Wednesday, January 20, 2010
Road trip "questions and answers" (Lakers video)
By Andy Kamenetzky
With the Lakers now on the road for an eight-city tour, yesterday's practice saw players fielding many a query about what to take away from their first extended period away from Staples. (It's a topic emerging in this morning's chat.) Beyond the obvious (the Lakers have already played 26 of their Staples contests), fans remember how a vakay from L.A helped define last season's championship road. Late-January saw the Lakers not only go 6-0 despite matches in Boston and Cleveland, but do so largely without the services of Andrew Bynum, who suffered a knee injury against (who else?) Memphis. That strong showing erased the"soft" tag and marked for many the Lakers truly announcing themselves as O'Brien owners-in-waiting. Does the same hold this year as the Lakers head out after playing an obviously successful first half (32-9), but one not always consistent?
Judging by the consensus reaction, not so much.
I asked Phil Jackson where he sees this year's team compared to last seasons, in terms of pre-roadie status. "That's hard to say... One night, we play well for a half. The next night, we play well for twenty minutes. We haven't really strung together three-and-a-half quarters or whatever. I always say there can be a short period of time in the game when you're not on your full function, but you can't have long minutes like that." How much does PJ think injuries and subsequent rotational shuffles have contributed to that inconsistency. "A little bit," before noting how the Lakers have "patched it up pretty good" while dealing with adversity.
Phil typically loathes playing the "injury as any kind of excuse" card (I call him the Bizarro-Mike Dunleavy), so downplaying the significance of bodies shuffled in and out was no surprise. But I personally think it's a big deal. Beyond simply the inherent disadvantage of playing out a Pau Gasol (for example), people underestimate the importance of continuity. It allows players to further familiarize with each other, anticipate actions, create consistent floor combos, develop chemistry, know when minutes will come, etc. The more reps you get doing the same thing (hopefully well), the better you become. Factor in Bynum and Gasol still learning to play together, Ron Artest still learning everything, plus the obvious gains from last 2008-2009's mostly healthy campaign, and fewer injury hiccups would have been nice.
More from Phil about the roadie, including what he considers the most important goal: "Just playing every game for what it's worth, not getting caught up in the details." By "details," PJ seemed to be referring to stuff like the grind of travel, not sleeping in a familiar beds, delayed flights, hostile crowd, etc.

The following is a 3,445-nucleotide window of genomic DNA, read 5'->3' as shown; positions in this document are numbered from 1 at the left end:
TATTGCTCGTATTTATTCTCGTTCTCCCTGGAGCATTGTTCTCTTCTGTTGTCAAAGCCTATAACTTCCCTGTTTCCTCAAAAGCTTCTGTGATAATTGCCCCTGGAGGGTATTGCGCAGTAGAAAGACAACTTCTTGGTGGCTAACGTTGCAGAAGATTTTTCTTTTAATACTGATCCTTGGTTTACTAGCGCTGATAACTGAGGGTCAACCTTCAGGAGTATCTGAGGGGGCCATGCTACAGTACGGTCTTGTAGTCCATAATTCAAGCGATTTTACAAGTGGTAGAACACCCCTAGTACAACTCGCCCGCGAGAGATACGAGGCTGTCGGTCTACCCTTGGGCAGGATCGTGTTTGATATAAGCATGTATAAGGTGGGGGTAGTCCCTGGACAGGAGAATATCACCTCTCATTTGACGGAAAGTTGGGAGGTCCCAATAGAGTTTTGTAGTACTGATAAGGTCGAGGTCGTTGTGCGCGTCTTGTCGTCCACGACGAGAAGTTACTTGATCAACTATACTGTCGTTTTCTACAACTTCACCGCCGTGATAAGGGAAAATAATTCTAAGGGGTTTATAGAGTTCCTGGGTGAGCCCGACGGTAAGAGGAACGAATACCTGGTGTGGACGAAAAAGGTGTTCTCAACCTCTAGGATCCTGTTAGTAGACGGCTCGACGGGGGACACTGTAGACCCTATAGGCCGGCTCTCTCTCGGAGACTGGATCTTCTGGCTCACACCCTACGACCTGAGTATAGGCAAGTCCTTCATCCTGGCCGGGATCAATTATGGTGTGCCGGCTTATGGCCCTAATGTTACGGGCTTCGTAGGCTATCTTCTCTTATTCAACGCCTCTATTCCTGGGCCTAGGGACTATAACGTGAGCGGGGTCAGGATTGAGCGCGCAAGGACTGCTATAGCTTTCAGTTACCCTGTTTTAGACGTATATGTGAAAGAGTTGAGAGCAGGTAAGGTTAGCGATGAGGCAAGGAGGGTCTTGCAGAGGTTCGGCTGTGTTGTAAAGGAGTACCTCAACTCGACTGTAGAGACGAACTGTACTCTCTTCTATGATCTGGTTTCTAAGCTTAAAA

Phil said he "doubted" any questions would be answered after the trip. But that ain't gonna stop people from asking 'em. "There are always questions about our team," said a wry Derek Fisher. What might they be, specifically? "I have no idea," smiled Fish. "It's an eight-game road trip and you go to win every game. I don't see it as something that will 'define' our season, I guess. I don't know. That's for you guys to do, to come up with the questions. For me and for us, it's just business as usual in terms of continuing to search and push and strive for really being the best we can be."
"I don't know if there's questions," said Gasol when asked about the afternoon's theme. "But if you want to on be top, you always have a point to prove or statements to make, otherwise it can be the other way around." Is the statement steeped in "revenge," considering the X-Mas Day thumping at the hands of the James Gang? Pau acknowledged the Lakers "didn't like that at all," but at the same time, a "been there, done that" championship team doesn't dwell on one undoubtedly terrible showing. Instead, it's about playing your best because that's always the goal. "They're a good team, but we want to show them we're the better team," shrugged Gasol.
Another sign the team isn't spending too much time navel gazing over "what does it all mean?" While acknowledging the roadie could provide an indication of where the Lakers are at, Ron Artest still described the purple and gold as "obviously one of the elite teams," meaning his mind is fairly decided to begin with. Of course, he's played half his career on the east coast, so that special brand of hostility doesn't faze him. Some good stuff about the difference between the right coast arenas and Staples, (L.A. crowds have "swag"), the atmosphere at Quicken Loans during the LeBron era ("clowns and circus acts") and why, despite being the newest Lakers, it didn't take long for him to bond.
"As long as you play hard, you're gonna fit right in."
Perhaps more than everyone, Kobe refused to delve into the "psychology" behind a road trip, whether you're talking "bonding" or "making a statement." While Kobe has talked in the past about how a road trip can provides a valuable tool for jelling, people sometimes overstate just how difficult the experience is.
"It's not like you're necessarily out there struggling. We get room service. We got maids. You don't have to clean the room. It's not like we're suffering out there. We're just playing a game in a different environment, that's all."
Finally, mammoth roadies are traditionally the time when PJ hands out books for his players. This year's plan is no different, and PJ jokingly chided us for delaying his trip to the book store. Kobe is notorious for letting the novels gather dust, and I asked if he had any plans to change that. The ball's definitely in The Zen Master's court.
Said Kobe with a grin, "if he gives me something interesting to read, I'll read it. If he gives me some horse @$^% book, I'm not gonna read it."